Copper prices hit an almost 30-month high on Tuesday with fresh buying triggered by optimism about COVID vaccines, expectations of robust demand in top consumer China and a weaker dollar.
Benchmark copper on the London Metal Exchange had gained 1.7% to $7,302 a tonne at 1139 GMT.
Prices of the metal used widely in the power and construction industries earlier touched $7,331 a tonne, the highest since June 2018 and a rise of nearly 70% since March when COVID lockdowns hit manufacturing activity.
“Positive information coming through on vaccines reduces some of uncertainty created by the virus,” said Richard Fowler, strategist at broker Simpson Spence Young.
“Requirements from China remain strong as seen in its copper imports and also supportive is the weaker dollar.”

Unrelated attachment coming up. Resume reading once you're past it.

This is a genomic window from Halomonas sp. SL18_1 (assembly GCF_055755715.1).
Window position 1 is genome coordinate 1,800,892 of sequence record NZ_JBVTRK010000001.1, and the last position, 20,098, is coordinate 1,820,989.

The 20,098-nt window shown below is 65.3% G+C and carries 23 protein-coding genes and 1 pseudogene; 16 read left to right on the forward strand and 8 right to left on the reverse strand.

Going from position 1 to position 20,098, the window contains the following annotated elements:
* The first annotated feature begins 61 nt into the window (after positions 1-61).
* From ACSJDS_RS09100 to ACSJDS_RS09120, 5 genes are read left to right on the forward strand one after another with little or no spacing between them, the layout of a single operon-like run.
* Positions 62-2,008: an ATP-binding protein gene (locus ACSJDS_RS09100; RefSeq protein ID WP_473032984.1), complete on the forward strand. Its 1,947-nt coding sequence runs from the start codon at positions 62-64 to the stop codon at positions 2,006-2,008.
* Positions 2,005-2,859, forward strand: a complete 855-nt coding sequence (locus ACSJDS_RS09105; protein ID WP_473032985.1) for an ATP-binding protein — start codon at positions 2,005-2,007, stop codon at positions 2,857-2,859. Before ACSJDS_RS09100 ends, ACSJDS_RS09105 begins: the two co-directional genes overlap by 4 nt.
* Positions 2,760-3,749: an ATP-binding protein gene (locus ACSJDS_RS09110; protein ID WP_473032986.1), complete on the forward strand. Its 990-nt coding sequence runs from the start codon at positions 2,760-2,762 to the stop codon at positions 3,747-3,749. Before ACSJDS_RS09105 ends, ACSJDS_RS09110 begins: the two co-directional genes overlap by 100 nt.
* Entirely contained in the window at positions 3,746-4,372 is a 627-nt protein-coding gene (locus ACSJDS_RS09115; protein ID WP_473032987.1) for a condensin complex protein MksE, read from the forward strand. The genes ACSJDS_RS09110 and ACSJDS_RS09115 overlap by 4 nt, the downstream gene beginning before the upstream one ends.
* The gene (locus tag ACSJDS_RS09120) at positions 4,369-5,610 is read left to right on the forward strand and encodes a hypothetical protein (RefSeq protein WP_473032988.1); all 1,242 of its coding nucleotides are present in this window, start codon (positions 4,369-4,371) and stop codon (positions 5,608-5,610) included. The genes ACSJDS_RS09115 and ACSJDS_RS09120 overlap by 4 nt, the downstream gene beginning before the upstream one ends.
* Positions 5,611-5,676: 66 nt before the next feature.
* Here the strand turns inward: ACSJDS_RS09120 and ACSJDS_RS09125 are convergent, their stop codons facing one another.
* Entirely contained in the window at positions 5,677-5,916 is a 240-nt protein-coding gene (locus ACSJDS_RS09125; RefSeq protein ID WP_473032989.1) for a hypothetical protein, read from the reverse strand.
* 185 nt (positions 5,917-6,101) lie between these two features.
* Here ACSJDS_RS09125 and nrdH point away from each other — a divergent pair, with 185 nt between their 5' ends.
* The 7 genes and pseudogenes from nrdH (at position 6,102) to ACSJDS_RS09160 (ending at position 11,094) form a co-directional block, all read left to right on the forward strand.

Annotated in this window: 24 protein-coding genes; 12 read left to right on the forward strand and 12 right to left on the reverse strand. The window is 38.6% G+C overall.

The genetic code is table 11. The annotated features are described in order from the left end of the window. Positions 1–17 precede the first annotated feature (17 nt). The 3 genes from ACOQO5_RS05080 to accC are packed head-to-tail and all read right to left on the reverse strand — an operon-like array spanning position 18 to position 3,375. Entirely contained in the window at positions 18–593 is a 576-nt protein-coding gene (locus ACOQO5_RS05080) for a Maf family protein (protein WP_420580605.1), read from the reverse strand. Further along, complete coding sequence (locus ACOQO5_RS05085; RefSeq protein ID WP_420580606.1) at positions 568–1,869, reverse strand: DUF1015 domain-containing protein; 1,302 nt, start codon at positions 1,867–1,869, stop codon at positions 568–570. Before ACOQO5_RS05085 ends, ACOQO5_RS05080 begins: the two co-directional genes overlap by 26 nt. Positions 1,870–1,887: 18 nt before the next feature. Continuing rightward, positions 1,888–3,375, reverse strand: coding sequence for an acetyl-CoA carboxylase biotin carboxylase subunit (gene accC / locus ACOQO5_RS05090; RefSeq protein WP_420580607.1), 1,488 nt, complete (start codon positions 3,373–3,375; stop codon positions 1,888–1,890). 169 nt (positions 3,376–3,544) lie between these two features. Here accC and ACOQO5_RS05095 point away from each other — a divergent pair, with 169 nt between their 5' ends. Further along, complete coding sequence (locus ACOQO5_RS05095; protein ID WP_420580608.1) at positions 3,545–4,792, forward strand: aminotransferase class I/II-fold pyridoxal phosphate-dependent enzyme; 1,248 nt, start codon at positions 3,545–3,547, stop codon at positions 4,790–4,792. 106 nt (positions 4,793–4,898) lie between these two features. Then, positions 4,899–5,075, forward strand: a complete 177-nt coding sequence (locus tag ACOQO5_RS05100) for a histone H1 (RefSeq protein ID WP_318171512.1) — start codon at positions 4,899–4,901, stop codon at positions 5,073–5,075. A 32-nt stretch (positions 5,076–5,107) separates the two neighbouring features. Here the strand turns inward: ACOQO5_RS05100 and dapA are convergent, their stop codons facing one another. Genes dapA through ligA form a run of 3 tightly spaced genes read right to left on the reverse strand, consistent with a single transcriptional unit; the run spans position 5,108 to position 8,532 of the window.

VACCINES: The latest report came from AstraZeneca, which on Monday said its COVID-19 vaccine could be up to 90% effective, giving the world’s fight against the global pandemic a third new weapon that could be cheaper to make, easier to distribute and faster to scale-up than rivals.
IMPORTS: China’s copper imports rose year on year in October and set a new annual peak with two months to spare, underscoring the speed of the recovery from the coronavirus in the world’s top consumer of the metal.
ACTIVITY: China’s industrial production rose 6.9% in October from a year earlier, in line with September’s gain and faster than the 6.5% rise expected in a Reuters survey.
DOLLAR: A lower U.S. currency makes dollar-denominated commodities cheaper for holders of other currencies, which could boost demand and prices.
“There is a lot of speculative buying going on, it looks overbought. A correction or some consolidation is overdue,” a copper trader said.
STOCKS: Adding to bullish sentiment are falling stocks of copper in LME registered warehouses, which at 154,825 tonnes are down more than 15% since mid-October.
OTHER METALS: Aluminium was up 0.2% at $1,978 a tonne, zinc added 0.5% to $2,742, lead rose 0.4% to $2,018, tin advanced 0.5% to $18,735 and nickel gained 1% to $16,090.
(Reporting by Pratima Desai; Editing by Edmund Blair)